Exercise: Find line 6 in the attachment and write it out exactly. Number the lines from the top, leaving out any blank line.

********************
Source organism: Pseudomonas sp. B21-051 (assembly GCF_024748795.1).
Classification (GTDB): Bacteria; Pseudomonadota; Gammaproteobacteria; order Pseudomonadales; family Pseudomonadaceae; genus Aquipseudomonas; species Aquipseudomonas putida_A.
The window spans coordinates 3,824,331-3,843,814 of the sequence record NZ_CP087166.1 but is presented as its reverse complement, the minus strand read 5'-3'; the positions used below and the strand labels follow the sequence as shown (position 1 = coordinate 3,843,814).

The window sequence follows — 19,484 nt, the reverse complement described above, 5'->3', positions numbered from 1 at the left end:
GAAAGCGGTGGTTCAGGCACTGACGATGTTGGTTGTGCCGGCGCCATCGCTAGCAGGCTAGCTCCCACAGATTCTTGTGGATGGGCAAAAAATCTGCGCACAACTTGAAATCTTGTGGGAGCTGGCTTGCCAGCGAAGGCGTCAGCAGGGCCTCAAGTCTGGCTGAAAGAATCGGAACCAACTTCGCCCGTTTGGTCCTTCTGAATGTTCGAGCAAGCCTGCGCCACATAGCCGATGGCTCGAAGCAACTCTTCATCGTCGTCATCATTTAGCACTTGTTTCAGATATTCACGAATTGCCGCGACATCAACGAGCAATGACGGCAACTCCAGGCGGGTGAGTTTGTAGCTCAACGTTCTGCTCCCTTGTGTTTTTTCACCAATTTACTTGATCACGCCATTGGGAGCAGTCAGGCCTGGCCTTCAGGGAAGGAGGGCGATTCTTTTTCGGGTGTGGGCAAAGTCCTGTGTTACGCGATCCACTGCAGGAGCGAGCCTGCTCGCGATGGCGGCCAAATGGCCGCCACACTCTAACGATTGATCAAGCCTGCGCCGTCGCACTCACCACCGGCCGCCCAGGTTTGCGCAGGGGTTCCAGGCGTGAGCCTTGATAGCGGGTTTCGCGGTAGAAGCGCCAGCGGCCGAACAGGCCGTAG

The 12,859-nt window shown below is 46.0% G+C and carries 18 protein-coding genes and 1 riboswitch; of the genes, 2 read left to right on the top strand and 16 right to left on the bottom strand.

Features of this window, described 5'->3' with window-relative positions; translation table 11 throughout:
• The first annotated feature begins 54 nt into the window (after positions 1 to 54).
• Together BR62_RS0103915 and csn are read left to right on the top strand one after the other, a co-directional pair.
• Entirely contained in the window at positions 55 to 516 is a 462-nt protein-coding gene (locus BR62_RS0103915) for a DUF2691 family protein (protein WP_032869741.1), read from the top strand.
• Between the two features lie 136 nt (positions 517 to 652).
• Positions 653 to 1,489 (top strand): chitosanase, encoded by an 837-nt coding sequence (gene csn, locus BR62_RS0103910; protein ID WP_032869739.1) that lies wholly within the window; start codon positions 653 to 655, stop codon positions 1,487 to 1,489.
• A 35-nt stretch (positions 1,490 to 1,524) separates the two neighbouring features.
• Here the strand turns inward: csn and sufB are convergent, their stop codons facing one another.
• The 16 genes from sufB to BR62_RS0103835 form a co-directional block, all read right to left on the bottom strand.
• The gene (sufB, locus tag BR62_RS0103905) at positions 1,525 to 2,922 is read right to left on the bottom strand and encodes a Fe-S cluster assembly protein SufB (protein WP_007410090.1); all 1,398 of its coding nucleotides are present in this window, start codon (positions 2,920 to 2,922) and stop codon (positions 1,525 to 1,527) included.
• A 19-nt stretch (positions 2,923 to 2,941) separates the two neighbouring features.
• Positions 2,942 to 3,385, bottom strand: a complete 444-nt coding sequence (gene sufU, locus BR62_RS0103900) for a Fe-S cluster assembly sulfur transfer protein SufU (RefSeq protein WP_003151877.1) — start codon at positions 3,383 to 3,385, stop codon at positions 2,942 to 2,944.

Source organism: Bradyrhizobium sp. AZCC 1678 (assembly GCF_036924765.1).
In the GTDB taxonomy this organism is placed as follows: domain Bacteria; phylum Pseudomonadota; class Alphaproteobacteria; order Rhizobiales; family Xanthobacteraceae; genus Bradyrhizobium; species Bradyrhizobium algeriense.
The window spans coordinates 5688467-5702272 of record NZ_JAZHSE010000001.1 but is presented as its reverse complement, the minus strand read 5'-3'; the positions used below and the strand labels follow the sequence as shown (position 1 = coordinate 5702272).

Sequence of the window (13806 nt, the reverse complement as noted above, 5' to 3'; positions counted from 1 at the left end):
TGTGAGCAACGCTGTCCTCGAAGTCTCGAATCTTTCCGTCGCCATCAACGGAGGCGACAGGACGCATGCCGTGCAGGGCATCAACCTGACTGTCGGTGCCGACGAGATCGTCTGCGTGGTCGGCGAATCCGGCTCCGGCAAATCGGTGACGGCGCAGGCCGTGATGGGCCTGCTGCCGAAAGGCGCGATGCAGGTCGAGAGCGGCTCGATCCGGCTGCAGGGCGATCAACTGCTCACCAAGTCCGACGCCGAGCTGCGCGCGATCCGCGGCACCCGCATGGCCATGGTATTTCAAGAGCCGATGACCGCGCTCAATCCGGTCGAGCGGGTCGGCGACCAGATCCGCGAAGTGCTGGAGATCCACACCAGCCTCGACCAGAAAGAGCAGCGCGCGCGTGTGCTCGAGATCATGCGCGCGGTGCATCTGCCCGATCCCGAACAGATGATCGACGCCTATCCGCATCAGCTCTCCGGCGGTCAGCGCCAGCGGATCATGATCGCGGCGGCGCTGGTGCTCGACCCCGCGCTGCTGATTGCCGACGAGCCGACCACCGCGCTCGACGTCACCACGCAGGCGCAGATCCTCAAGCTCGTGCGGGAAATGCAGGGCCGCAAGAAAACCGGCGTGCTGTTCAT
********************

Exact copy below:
The 12,859-nt window shown below is 46.0% G+C and carries 18 protein-coding genes and 1 riboswitch; of the genes, 2 read left to right on the top strand and 16 right to left on the bottom strand.